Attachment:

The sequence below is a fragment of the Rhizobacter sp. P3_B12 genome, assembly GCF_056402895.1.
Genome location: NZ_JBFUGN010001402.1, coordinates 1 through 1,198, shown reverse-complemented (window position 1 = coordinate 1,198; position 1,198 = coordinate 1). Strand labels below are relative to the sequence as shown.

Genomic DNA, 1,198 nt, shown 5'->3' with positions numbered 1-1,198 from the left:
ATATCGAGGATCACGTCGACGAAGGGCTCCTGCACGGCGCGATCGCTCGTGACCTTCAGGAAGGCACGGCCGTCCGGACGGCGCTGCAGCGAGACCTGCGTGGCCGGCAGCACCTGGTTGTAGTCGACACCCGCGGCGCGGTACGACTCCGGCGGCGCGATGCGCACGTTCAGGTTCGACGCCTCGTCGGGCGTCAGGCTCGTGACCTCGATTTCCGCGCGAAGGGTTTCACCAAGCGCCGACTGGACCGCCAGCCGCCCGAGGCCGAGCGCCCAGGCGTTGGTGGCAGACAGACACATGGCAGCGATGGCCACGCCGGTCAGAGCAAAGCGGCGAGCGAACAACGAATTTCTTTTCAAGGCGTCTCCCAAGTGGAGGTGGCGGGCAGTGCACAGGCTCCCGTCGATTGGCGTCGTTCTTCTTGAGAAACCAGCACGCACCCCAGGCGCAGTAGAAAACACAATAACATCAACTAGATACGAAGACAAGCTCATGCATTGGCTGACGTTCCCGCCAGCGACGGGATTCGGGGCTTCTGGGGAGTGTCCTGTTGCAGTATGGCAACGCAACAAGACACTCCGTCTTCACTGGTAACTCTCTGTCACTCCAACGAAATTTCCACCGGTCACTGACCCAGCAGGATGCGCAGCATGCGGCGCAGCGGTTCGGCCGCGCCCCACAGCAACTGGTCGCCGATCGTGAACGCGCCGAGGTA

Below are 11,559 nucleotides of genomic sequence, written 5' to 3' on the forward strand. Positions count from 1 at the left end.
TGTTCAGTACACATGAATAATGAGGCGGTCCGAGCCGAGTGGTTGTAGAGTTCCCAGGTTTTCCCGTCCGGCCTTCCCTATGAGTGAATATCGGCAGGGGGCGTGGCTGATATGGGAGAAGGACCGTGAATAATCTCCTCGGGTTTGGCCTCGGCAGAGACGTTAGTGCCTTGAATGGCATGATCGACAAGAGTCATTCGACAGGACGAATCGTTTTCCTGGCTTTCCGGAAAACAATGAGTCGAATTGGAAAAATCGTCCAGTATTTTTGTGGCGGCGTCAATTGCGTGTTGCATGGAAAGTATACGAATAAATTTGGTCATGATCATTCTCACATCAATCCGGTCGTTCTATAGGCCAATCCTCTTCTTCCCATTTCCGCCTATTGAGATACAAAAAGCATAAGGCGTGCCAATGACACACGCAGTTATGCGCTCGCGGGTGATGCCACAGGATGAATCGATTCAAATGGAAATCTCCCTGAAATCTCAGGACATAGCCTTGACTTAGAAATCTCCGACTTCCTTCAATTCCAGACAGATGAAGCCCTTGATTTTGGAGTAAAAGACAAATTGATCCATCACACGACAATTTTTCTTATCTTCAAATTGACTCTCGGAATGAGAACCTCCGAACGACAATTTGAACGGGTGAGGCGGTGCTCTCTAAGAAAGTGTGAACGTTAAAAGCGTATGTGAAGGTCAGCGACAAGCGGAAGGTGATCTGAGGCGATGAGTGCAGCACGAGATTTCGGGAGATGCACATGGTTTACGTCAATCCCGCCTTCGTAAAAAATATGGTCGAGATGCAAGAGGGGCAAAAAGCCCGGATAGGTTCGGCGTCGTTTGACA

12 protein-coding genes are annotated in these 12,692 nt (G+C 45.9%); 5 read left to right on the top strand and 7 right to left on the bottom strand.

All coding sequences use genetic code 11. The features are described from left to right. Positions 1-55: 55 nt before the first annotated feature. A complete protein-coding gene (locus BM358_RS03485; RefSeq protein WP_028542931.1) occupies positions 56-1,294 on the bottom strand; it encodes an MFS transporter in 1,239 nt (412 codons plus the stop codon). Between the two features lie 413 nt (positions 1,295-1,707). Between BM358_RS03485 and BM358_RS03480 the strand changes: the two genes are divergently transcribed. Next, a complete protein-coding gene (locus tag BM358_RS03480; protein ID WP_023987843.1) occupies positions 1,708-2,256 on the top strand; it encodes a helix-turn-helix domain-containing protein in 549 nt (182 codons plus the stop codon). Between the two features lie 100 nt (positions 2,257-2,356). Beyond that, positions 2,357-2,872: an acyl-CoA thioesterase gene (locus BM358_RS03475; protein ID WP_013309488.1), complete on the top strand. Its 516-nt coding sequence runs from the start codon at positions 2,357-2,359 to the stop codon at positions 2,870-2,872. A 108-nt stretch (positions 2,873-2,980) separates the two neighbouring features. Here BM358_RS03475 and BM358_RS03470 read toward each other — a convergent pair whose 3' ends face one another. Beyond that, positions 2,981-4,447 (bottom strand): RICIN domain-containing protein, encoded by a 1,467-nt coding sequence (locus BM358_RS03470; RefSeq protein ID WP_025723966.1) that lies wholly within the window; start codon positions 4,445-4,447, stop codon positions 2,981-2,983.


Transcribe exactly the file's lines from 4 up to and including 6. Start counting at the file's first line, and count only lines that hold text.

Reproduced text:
ATATCGAGGATCACGTCGACGAAGGGCTCCTGCACGGCGCGATCGCTCGTGACCTTCAGGAAGGCACGGCCGTCCGGACGGCGCTGCAGCGAGACCTGCGTGGCCGGCAGCACCTGGTTGTAGTCGACACCCGCGGCGCGGTACGACTCCGGCGGCGCGATGCGCACGTTCAGGTTCGACGCCTCGTCGGGCGTCAGGCTCGTGACCTCGATTTCCGCGCGAAGGGTTTCACCAAGCGCCGACTGGACCGCCAGCCGCCCGAGGCCGAGCGCCCAGGCGTTGGTGGCAGACAGACACATGGCAGCGATGGCCACGCCGGTCAGAGCAAAGCGGCGAGCGAACAACGAATTTCTTTTCAAGGCGTCTCCCAAGTGGAGGTGGCGGGCAGTGCACAGGCTCCCGTCGATTGGCGTCGTTCTTCTTGAGAAACCAGCACGCACCCCAGGCGCAGTAGAAAACACAATAACATCAACTAGATACGAAGACAAGCTCATGCATTGGCTGACGTTCCCGCCAGCGACGGGATTCGGGGCTTCTGGGGAGTGTCCTGTTGCAGTATGGCAACGCAACAAGACACTCCGTCTTCACTGGTAACTCTCTGTCACTCCAACGAAATTTCCACCGGTCACTGACCCAGCAGGATGCGCAGCATGCGGCGCAGCGGTTCGGCCGCGCCCCACAGCAACTGGTCGCCGATCGTGAACGCGCCGAGGTA

Below are 11,559 nucleotides of genomic sequence, written 5' to 3' on the forward strand. Positions count from 1 at the left end.
TGTTCAGTACACATGAATAATGAGGCGGTCCGAGCCGAGTGGTTGTAGAGTTCCCAGGTTTTCCCGTCCGGCCTTCCCTATGAGTGAATATCGGCAGGGGGCGTGGCTGATATGGGAGAAGGACCGTGAATAATCTCCTCGGGTTTGGCCTCGGCAGAGACGTTAGTGCCTTGAATGGCATGATCGACAAGAGTCATTCGACAGGACGAATCGTTTTCCTGGCTTTCCGGAAAACAATGAGTCGAATTGGAAAAATCGTCCAGTATTTTTGTGGCGGCGTCAATTGCGTGTTGCATGGAAAGTATACGAATAAATTTGGTCATGATCATTCTCACATCAATCCGGTCGTTCTATAGGCCAATCCTCTTCTTCCCATTTCCGCCTATTGAGATACAAAAAGCATAAGGCGTGCCAATGACACACGCAGTTATGCGCTCGCGGGTGATGCCACAGGATGAATCGATTCAAATGGAAATCTCCCTGAAATCTCAGGACATAGCCTTGACTTAGAAATCTCCGACTTCCTTCAATTCCAGACAGATGAAGCCCTTGATTTTGGAGTAAAAGACAAATTGATCCATCACACGACAATTTTTCTTATCTTCAAATTGACTCTCGGAATGAGAACCTCCGAACGACAATTTGAACGGGTGAGGCGGTGCTCTCTAAGAAAGTGTGAACGTTAAAAGCGTATGTGAAGGTCAGCGACAAGCGGAAGGTGATCTGAGGCGATGAGTGCAGCACGAGATTTCGGGAGATGCACATGGTTTACGTCAATCCCGCCTTCGTAAAAAATATGGTCGAGATGCAAGAGGGGCAAAAAGCCCGGATAGGTTCGGCGTCGTTTGACA